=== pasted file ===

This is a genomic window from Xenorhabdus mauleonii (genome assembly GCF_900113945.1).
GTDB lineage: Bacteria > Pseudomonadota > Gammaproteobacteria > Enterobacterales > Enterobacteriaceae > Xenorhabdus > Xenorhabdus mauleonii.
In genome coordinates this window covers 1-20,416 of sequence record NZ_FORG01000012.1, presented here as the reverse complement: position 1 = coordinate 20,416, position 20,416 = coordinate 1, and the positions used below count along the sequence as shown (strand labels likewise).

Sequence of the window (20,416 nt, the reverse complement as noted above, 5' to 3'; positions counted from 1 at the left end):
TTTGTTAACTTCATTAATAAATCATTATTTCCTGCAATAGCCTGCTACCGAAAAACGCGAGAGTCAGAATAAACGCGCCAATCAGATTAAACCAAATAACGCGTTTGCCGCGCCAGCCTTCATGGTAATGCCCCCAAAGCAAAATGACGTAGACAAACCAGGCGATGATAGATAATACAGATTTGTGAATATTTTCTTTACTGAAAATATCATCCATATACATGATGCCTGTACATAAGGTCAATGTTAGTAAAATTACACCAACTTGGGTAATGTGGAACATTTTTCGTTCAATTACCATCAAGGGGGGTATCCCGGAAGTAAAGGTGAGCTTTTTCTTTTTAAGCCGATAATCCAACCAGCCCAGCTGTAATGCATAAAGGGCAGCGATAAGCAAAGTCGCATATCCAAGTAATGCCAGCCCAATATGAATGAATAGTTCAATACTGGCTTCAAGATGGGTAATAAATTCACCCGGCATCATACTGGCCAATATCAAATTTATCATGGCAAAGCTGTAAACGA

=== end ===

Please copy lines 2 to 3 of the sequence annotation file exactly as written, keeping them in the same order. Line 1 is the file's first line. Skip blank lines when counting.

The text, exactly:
GTDB lineage: Bacteria > Pseudomonadota > Gammaproteobacteria > Enterobacterales > Enterobacteriaceae > Xenorhabdus > Xenorhabdus mauleonii.
In genome coordinates this window covers 1-20,416 of sequence record NZ_FORG01000012.1, presented here as the reverse complement: position 1 = coordinate 20,416, position 20,416 = coordinate 1, and the positions used below count along the sequence as shown (strand labels likewise).